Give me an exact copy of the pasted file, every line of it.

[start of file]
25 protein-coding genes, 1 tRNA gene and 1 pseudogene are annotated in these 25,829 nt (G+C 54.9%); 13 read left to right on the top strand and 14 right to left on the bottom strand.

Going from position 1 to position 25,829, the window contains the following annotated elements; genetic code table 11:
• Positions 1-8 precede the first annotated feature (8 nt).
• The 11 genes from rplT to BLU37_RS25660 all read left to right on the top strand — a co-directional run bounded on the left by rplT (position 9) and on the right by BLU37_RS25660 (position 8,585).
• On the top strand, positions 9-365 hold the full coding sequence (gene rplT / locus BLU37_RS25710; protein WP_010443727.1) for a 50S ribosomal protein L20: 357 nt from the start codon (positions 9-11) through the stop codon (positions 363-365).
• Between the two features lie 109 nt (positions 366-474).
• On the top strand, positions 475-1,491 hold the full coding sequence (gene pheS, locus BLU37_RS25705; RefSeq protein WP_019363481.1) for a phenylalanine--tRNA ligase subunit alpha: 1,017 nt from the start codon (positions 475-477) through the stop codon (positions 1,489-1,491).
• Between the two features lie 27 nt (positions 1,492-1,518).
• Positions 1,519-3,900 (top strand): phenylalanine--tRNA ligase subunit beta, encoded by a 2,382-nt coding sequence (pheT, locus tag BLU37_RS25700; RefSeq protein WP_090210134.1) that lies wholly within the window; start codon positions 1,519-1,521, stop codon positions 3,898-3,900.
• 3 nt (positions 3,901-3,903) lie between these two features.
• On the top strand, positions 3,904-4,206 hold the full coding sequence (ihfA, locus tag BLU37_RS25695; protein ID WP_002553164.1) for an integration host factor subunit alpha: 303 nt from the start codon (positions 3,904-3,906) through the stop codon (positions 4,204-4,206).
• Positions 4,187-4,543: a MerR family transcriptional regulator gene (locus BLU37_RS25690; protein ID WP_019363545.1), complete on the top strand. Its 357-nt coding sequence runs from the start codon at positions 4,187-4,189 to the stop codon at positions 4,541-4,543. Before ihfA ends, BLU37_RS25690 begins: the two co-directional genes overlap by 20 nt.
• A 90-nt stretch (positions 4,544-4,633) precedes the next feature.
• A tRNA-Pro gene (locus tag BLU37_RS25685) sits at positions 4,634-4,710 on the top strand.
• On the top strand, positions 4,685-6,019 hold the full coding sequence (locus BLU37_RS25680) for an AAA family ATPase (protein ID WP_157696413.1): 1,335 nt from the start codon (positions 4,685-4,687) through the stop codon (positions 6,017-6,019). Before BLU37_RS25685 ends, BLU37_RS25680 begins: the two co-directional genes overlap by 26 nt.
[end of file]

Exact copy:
25 protein-coding genes, 1 tRNA gene and 1 pseudogene are annotated in these 25,829 nt (G+C 54.9%); 13 read left to right on the top strand and 14 right to left on the bottom strand.

Going from position 1 to position 25,829, the window contains the following annotated elements; genetic code table 11:
• Positions 1-8 precede the first annotated feature (8 nt).
• The 11 genes from rplT to BLU37_RS25660 all read left to right on the top strand — a co-directional run bounded on the left by rplT (position 9) and on the right by BLU37_RS25660 (position 8,585).
• On the top strand, positions 9-365 hold the full coding sequence (gene rplT / locus BLU37_RS25710; protein WP_010443727.1) for a 50S ribosomal protein L20: 357 nt from the start codon (positions 9-11) through the stop codon (positions 363-365).
• Between the two features lie 109 nt (positions 366-474).
• On the top strand, positions 475-1,491 hold the full coding sequence (gene pheS, locus BLU37_RS25705; RefSeq protein WP_019363481.1) for a phenylalanine--tRNA ligase subunit alpha: 1,017 nt from the start codon (positions 475-477) through the stop codon (positions 1,489-1,491).
• Between the two features lie 27 nt (positions 1,492-1,518).
• Positions 1,519-3,900 (top strand): phenylalanine--tRNA ligase subunit beta, encoded by a 2,382-nt coding sequence (pheT, locus tag BLU37_RS25700; RefSeq protein WP_090210134.1) that lies wholly within the window; start codon positions 1,519-1,521, stop codon positions 3,898-3,900.
• 3 nt (positions 3,901-3,903) lie between these two features.
• On the top strand, positions 3,904-4,206 hold the full coding sequence (ihfA, locus tag BLU37_RS25695; protein ID WP_002553164.1) for an integration host factor subunit alpha: 303 nt from the start codon (positions 3,904-3,906) through the stop codon (positions 4,204-4,206).
• Positions 4,187-4,543: a MerR family transcriptional regulator gene (locus BLU37_RS25690; protein ID WP_019363545.1), complete on the top strand. Its 357-nt coding sequence runs from the start codon at positions 4,187-4,189 to the stop codon at positions 4,541-4,543. Before ihfA ends, BLU37_RS25690 begins: the two co-directional genes overlap by 20 nt.
• A 90-nt stretch (positions 4,544-4,633) precedes the next feature.
• A tRNA-Pro gene (locus tag BLU37_RS25685) sits at positions 4,634-4,710 on the top strand.
• On the top strand, positions 4,685-6,019 hold the full coding sequence (locus BLU37_RS25680) for an AAA family ATPase (protein ID WP_157696413.1): 1,335 nt from the start codon (positions 4,685-4,687) through the stop codon (positions 6,017-6,019). Before BLU37_RS25685 ends, BLU37_RS25680 begins: the two co-directional genes overlap by 26 nt.